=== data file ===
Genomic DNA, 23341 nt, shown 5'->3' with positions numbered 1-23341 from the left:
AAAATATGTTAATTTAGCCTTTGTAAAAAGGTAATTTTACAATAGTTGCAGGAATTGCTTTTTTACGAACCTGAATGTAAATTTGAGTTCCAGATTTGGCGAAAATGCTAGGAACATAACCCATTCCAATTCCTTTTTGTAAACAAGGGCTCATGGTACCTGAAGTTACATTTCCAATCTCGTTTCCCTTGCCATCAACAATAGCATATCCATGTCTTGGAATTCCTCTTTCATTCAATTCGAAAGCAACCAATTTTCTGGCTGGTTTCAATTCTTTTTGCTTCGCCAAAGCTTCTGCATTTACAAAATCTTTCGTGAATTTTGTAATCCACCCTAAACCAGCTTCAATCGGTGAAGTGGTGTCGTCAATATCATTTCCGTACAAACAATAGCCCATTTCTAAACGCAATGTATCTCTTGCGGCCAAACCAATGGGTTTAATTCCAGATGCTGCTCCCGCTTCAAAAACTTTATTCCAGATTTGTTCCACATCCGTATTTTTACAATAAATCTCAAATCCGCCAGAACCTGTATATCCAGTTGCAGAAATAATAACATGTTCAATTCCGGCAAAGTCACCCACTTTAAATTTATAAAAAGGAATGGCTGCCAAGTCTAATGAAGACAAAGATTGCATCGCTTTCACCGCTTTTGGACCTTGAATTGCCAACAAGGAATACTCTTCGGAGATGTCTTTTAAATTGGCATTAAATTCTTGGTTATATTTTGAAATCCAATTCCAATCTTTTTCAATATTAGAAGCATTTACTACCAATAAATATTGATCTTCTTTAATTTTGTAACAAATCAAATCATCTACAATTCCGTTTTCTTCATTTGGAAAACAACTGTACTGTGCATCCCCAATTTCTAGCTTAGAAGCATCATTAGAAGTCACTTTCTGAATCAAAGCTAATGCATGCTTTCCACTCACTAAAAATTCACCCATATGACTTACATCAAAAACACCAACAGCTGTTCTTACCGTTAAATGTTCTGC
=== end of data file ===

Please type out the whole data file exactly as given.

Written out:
Genomic DNA, 23341 nt, shown 5'->3' with positions numbered 1-23341 from the left:
AAAATATGTTAATTTAGCCTTTGTAAAAAGGTAATTTTACAATAGTTGCAGGAATTGCTTTTTTACGAACCTGAATGTAAATTTGAGTTCCAGATTTGGCGAAAATGCTAGGAACATAACCCATTCCAATTCCTTTTTGTAAACAAGGGCTCATGGTACCTGAAGTTACATTTCCAATCTCGTTTCCCTTGCCATCAACAATAGCATATCCATGTCTTGGAATTCCTCTTTCATTCAATTCGAAAGCAACCAATTTTCTGGCTGGTTTCAATTCTTTTTGCTTCGCCAAAGCTTCTGCATTTACAAAATCTTTCGTGAATTTTGTAATCCACCCTAAACCAGCTTCAATCGGTGAAGTGGTGTCGTCAATATCATTTCCGTACAAACAATAGCCCATTTCTAAACGCAATGTATCTCTTGCGGCCAAACCAATGGGTTTAATTCCAGATGCTGCTCCCGCTTCAAAAACTTTATTCCAGATTTGTTCCACATCCGTATTTTTACAATAAATCTCAAATCCGCCAGAACCTGTATATCCAGTTGCAGAAATAATAACATGTTCAATTCCGGCAAAGTCACCCACTTTAAATTTATAAAAAGGAATGGCTGCCAAGTCTAATGAAGACAAAGATTGCATCGCTTTCACCGCTTTTGGACCTTGAATTGCCAACAAGGAATACTCTTCGGAGATGTCTTTTAAATTGGCATTAAATTCTTGGTTATATTTTGAAATCCAATTCCAATCTTTTTCAATATTAGAAGCATTTACTACCAATAAATATTGATCTTCTTTAATTTTGTAACAAATCAAATCATCTACAATTCCGTTTTCTTCATTTGGAAAACAACTGTACTGTGCATCCCCAATTTCTAGCTTAGAAGCATCATTAGAAGTCACTTTCTGAATCAAAGCTAATGCATGCTTTCCACTCACTAAAAATTCACCCATATGACTTACATCAAAAACACCAACAGCTGTTCTTACCGTTAAATGTTCTGC